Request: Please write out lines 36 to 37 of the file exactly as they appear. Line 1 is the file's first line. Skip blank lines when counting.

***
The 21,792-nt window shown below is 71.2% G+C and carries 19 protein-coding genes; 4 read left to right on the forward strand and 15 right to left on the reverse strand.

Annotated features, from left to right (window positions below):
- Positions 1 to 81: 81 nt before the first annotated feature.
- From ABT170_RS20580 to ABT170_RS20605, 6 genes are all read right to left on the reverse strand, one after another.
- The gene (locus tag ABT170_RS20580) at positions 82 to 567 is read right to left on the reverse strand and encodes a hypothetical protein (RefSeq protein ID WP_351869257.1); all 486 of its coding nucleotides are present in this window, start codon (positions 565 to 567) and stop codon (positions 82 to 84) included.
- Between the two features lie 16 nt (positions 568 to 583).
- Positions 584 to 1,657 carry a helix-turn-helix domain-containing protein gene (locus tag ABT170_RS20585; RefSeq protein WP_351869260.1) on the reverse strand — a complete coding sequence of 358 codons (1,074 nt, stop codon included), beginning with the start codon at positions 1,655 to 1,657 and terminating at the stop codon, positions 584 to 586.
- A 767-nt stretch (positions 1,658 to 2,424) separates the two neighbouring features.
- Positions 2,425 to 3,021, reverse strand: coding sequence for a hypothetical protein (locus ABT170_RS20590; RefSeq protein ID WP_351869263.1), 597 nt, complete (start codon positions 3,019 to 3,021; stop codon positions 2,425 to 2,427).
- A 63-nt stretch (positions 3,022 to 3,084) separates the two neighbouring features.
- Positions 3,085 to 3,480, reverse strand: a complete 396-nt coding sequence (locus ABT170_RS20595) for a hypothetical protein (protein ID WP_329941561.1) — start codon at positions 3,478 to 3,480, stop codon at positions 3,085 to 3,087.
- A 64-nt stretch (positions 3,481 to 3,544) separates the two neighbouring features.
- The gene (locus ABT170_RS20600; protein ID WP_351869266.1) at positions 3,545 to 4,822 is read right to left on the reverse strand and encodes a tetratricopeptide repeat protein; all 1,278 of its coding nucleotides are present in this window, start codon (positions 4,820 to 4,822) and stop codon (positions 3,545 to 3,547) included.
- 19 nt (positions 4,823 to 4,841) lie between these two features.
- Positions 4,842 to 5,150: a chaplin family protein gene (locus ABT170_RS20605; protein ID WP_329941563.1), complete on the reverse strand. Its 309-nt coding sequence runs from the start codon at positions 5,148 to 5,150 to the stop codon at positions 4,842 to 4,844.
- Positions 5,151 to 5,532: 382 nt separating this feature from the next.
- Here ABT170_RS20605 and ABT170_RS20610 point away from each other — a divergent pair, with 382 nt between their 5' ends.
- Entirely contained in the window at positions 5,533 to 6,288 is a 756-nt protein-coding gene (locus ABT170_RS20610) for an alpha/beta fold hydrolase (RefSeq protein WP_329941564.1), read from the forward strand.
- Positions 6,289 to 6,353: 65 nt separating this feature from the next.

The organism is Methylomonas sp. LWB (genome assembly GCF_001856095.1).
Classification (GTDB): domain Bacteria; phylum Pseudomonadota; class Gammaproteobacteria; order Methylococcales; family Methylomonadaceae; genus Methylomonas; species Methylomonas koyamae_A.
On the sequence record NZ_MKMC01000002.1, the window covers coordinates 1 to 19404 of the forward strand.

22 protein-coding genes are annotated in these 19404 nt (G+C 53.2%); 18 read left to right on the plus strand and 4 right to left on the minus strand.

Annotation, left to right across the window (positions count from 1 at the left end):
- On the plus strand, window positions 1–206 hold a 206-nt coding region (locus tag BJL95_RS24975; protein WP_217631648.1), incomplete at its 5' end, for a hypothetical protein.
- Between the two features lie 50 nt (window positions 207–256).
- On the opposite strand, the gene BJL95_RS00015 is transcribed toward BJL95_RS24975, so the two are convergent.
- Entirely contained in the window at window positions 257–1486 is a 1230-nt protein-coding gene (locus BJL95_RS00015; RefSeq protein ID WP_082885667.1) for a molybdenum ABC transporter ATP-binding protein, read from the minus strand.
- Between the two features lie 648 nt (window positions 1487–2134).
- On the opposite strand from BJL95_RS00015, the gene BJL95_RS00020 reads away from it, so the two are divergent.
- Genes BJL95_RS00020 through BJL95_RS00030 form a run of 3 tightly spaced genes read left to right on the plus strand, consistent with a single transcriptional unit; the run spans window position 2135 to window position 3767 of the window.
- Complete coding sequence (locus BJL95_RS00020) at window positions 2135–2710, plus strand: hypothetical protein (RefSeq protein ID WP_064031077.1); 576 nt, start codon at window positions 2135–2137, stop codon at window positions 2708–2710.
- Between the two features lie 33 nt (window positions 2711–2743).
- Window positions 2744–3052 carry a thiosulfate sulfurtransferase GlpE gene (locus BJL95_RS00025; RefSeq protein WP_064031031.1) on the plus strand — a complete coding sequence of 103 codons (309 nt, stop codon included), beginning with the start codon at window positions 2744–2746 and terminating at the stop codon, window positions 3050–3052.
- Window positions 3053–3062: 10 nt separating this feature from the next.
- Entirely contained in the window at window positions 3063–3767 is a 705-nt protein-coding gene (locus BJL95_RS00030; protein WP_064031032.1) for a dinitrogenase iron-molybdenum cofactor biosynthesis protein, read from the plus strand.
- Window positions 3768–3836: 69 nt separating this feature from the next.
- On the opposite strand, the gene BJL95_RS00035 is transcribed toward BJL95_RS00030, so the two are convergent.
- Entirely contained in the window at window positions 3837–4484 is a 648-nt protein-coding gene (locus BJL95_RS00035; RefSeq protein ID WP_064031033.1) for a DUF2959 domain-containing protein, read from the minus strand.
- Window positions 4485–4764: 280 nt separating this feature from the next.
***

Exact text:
- Entirely contained in the window at window positions 3063–3767 is a 705-nt protein-coding gene (locus BJL95_RS00030; protein WP_064031032.1) for a dinitrogenase iron-molybdenum cofactor biosynthesis protein, read from the plus strand.
- Window positions 3768–3836: 69 nt separating this feature from the next.